Make the most of some free time to shop, have a drink and a pastry in a tea-room or peruse the items on display in one of the many markets. It’s fun to promenade up and down the quay in the city’s splendidly renovated port district, Puerto Madero, which has trendy loft apartments, a string of open air restaurants and a small marina.

To take a break from the city’s frenzy, you can travel by motor catamaran across the River Plate border to Colonia in Uruguay (don't forget your passport) where you can wander cobbled streets and admire the squat colonial houses from the top of the lighthouse, and have a glass of wine or lunch in the yacht club.

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Vintage Uruguay - a short ferry ride away

Day 8-9

Fly to Bariloche in the lake district. At leisure; optional hikes.
 
Fly south to Bariloche (2 hours). This resort town is situated on the shores of Lake Nahuel Huapi, and was founded barely a century ago. It has a distinctive Alpine feel to it, and in winter it operates as a ski resort. There is a museum detailing the history of the native Tehuelche Indians and the story of the area's colonisation. Butch Cassidy and the Sundance Kid lived and ranched not far from here.

Spend your free time in cosy cafés savouring locally manufactured chocolate, or shopping for souvenirs. Out of town, venture along the lake-shore for sumptuous views of the forested mountains. There are some excellent walking trails including one which climbs Cerro Otto mountain. Enjoy the panorama from the windows of the cable car which takes you to the summit (1,405m); here there is a revolving restaurant and splendid views as the sun sets over the mountainous landscape, dotted with forests and shimmering lakes.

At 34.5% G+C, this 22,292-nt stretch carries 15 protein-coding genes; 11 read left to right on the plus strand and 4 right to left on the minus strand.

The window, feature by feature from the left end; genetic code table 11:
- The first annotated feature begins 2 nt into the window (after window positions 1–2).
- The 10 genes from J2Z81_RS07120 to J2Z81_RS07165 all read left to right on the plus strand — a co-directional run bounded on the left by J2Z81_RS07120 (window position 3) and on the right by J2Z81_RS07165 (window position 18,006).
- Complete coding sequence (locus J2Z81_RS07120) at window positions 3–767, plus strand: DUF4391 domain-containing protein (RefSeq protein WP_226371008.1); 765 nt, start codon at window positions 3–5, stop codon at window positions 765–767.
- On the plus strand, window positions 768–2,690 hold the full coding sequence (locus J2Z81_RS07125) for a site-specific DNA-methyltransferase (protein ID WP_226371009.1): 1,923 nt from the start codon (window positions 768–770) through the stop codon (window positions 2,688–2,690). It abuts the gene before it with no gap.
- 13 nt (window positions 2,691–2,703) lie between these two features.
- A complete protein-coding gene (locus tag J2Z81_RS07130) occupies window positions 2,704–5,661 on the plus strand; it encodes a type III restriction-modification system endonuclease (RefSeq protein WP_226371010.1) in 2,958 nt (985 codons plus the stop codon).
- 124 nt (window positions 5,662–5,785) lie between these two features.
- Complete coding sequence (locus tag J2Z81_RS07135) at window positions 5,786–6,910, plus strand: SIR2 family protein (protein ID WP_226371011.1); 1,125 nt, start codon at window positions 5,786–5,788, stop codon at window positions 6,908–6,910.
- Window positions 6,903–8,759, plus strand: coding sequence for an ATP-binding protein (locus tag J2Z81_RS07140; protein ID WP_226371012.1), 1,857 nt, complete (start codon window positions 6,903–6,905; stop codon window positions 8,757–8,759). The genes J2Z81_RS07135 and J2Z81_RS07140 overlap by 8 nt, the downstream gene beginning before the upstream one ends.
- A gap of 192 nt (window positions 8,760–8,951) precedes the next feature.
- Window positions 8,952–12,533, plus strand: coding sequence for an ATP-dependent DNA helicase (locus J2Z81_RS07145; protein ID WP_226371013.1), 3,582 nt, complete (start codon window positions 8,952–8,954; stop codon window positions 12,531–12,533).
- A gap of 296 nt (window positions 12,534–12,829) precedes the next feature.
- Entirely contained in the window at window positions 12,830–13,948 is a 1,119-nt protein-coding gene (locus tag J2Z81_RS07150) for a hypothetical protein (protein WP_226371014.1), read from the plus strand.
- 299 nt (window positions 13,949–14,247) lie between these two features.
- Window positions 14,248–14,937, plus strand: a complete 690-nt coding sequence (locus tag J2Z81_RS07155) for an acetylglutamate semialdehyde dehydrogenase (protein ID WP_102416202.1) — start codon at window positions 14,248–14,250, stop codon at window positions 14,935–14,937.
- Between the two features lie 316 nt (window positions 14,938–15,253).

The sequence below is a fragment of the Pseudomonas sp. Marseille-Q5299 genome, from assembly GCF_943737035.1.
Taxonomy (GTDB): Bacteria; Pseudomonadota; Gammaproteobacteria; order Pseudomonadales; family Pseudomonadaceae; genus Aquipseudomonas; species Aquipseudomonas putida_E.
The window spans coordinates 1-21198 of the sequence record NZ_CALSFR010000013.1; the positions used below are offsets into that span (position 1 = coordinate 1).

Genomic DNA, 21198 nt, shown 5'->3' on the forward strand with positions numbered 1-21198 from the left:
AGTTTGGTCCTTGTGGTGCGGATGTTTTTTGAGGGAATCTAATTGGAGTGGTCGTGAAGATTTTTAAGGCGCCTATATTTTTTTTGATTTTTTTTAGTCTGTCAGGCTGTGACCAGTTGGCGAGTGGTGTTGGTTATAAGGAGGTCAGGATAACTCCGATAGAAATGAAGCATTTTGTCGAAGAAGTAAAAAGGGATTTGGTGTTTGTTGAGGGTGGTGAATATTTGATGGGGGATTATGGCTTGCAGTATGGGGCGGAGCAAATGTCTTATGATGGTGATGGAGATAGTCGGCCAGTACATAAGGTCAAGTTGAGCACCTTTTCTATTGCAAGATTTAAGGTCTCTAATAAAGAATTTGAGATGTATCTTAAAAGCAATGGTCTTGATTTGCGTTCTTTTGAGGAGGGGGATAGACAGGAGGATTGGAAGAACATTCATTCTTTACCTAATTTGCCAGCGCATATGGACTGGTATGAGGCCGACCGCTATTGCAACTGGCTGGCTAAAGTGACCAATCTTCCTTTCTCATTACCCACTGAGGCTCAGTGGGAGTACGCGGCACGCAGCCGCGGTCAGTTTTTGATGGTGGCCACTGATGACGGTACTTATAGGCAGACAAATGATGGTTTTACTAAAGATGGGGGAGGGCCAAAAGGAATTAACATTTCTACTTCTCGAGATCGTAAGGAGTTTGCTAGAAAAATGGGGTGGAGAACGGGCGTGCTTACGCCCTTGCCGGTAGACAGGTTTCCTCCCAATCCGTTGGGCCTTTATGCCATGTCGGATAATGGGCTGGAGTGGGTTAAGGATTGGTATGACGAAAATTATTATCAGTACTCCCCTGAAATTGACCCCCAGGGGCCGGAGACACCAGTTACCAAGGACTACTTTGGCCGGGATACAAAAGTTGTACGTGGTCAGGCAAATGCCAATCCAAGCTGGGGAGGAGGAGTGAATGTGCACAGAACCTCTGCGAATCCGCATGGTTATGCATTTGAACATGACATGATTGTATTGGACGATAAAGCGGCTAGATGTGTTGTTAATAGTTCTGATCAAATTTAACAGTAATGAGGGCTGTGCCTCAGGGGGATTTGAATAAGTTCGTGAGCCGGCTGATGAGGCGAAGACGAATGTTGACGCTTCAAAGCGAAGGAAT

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Day 10

Trans-Andean lake crossing to Puerto Varas, Chile.
 
Today you cross the Andes on a unique journey which passes through the mountains following a series of glacial lakes along forested roads. You switch between water and land as you head towards Chile, boarding a ferry to cross Lake Todos Los Santos, which straddles the Argentine-Chilean border and is overlooked by towering, snowy peaks. The conical snow-capped Osorno volcano offers a stunning backdrop to the turquoise, glacial waters at Petrohué Falls, where you'll have a chance to wander across wooden walkways on your final stop before arriving at your destination, Puerto Varas, in the heart of the Chilean lake district. On a clear day you won't tire of the vistas of volcanoes, waterfalls and sweeping forests.

Puerto Varas is situated on the shores of Lake Llanquihue (one of the largest natural lakes in South America). Towering snow-capped volcanoes punctuate a patchwork landscape of cultivated hills and pastures. The town sits in the shadows of the perfect conical peak of the Osorno and Calbuco volcanoes.

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Lake Crossing

Day 11

Optional visit to Chiloé Island.
 
There is time today to wander around the town of Puerto Varas. Originally colonised by German immigrants, it has a distinctive, Bavarian feel, and many inhabitants are fair-haired and blue-eyed. There are some excellent seafood restaurants and cafés to while away a day at leisure.